CHAMPAIGN, Illinois – This weekend, the University of Illinois Police Department will assume primary responsibility for police calls on the Champaign side of Campustown, and local law enforcement officials expect that to mean more visible patrols in Campustown and faster response times throughout Champaign.
The intergovernmental agreement between the city and the university is a direct result of a longstanding cooperative relationship. It transfers patrol and response authority in those off-campus areas of Campustown from Champaign Police to University Police.
The agreement has been in the works since early 2022, and officially takes effect Saturday. The idea is in the spirit of partnership – University Police agreed to assume that responsibility to help Champaign Police provide more focused service in other areas of the city. The city and university both invested financial resources into the agreement, demonstrating a mutual commitment to public safety.
“We are grateful to the City of Champaign for its partnership and for this thoughtful arrangement,” said University Police Chief Alice Cary. “This will benefit campus community members and Champaign residents alike.”
Here are a few specific things campus-area residents and businesses might expect to see with the changeover:
Increased presence and faster response times in Campustown
As part of the agreement, the city paid a significant portion of the cost to hire seven new University Police officers. That gives University Police the necessary staffing to take on the new coverage area.
Having patrol units available and in the immediate area will result in faster police response to emergencies and general calls for service. It also frees up Champaign Police patrol units to remain closer to other areas in the city where they will continue to provide service.
“This means more visibility and a greater deterrence to would-be criminal offenders,” Cary said. “We’re looking forward to having the ability to be proactive in these areas because it’s where our students live, work and enjoy their free time.”
New Green Street substation
Although not officially part of the agreement, University Police this summer opened an office at 505 E. Green St. It houses the department’s Community Outreach and Support Team, security guards, Student Patrol, Community Service Officers and the Response, Evaluation and Crisis Help team.
The office adds visibility to the Green Street corridor and will help University Police increase its outreach and crime prevention activities in the core of Campustown. And because security guards work during nighttime hours, their presence at that office will add a security presence on Green Street.
Proactive work with Campustown businesses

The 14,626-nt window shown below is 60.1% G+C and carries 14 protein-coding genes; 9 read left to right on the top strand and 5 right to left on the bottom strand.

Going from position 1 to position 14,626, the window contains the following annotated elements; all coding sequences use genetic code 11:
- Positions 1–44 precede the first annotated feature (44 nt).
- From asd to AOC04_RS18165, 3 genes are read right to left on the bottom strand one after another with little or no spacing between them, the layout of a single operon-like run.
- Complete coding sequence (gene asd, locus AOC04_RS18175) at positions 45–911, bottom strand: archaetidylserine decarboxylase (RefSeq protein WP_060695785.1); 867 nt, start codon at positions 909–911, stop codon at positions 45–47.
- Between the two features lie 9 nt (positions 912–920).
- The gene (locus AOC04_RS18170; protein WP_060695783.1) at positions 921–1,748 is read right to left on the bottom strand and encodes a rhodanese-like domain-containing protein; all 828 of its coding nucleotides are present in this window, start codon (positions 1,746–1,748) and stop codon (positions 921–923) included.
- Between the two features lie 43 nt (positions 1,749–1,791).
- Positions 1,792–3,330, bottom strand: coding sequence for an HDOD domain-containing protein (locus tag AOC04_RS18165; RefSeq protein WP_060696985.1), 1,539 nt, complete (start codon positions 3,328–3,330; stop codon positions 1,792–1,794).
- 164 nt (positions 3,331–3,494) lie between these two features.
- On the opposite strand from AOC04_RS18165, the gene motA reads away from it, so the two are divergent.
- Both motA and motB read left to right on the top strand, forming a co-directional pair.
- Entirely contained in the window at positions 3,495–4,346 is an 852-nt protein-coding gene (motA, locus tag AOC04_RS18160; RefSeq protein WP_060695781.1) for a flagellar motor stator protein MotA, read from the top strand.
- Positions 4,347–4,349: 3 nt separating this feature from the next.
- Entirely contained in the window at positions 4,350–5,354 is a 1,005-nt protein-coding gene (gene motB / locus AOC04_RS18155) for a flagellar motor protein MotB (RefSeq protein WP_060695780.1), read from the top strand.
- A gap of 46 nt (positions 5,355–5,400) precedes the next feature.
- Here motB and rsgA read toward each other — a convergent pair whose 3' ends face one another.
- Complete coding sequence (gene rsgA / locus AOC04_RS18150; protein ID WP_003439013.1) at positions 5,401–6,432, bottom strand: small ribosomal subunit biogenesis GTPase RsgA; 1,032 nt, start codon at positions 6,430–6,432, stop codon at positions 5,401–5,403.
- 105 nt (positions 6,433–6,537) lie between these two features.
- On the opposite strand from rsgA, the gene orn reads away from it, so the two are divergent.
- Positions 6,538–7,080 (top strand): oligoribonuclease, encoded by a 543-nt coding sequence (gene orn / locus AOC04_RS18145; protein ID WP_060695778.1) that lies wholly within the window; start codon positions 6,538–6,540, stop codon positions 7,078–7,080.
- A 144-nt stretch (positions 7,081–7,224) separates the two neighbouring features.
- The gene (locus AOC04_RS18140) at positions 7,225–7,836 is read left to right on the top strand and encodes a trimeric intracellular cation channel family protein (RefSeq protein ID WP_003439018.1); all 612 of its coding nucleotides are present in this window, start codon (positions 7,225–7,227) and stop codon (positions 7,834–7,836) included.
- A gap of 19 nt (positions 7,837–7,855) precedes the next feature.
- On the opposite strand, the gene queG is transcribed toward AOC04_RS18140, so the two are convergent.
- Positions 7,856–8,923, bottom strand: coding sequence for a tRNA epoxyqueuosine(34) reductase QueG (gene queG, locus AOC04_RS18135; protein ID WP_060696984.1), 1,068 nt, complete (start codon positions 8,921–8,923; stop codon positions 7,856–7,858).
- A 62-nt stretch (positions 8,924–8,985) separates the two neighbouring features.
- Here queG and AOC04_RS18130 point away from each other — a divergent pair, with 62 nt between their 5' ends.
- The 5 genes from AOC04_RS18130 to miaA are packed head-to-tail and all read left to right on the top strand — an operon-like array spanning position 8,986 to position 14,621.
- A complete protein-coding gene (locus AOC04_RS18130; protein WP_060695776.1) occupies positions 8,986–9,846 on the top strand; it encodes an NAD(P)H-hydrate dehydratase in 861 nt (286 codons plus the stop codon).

In preparing for the Oct. 1 effective date, University Police officers have already made direct contact with more than 100 businesses in the new coverage area.
Most of the businesses in the Campustown area primarily serve U. of I. students. The goal is to understand those business owners’ concerns and needs so that police can be proactive in addressing those and helping the businesses keep their staff and customers safe.
University Police have set up a business resource webpage at go.illinois.edu/UIPD-for-business.
Most residents in this area are U. of I. students. University Police have extensive understanding of student needs and concerns from their experiences on campus.
University Police also have a deep working knowledge of campus resources tailored to students’ needs. Officers will be proactive in making those connections when appropriate, and will continue to work with the Office for Student Conflict Resolution, where minor infractions can be resolved outside of the legal system.
“College is a learning experience in the classroom and outside of it,” Cary said. “Traditionally, we don’t write a lot of tickets and instead make use of our student disciplinary system, because we think that is a better route to facilitate that learning experience and equip students with skills that will serve them well in their adult life beyond graduation.”
Community Service Officers
Like the Green Street substation, Community Service Officers are not a direct result of the agreement with the city of Champaign – but they will help to increase police availability in the Campustown area.
Community Service Officers are not sworn police officers, but they are able to address quality of life issues and take reports for less urgent crimes, like minor theft and property damage. That means police officers will spend less time doing those things and more time addressing more urgent public safety issues.
This map shows where University Police’s traditional jurisdiction is (orange) in comparison with the new patrol area from an agreement with the city of Champaign (blue). There is some overlap in the zones because University Police traditionally only respond to call on university property, and city police agencies take everything else. However, effective Oct. 1, University Police will have primary responsibility for everything within the blue zone.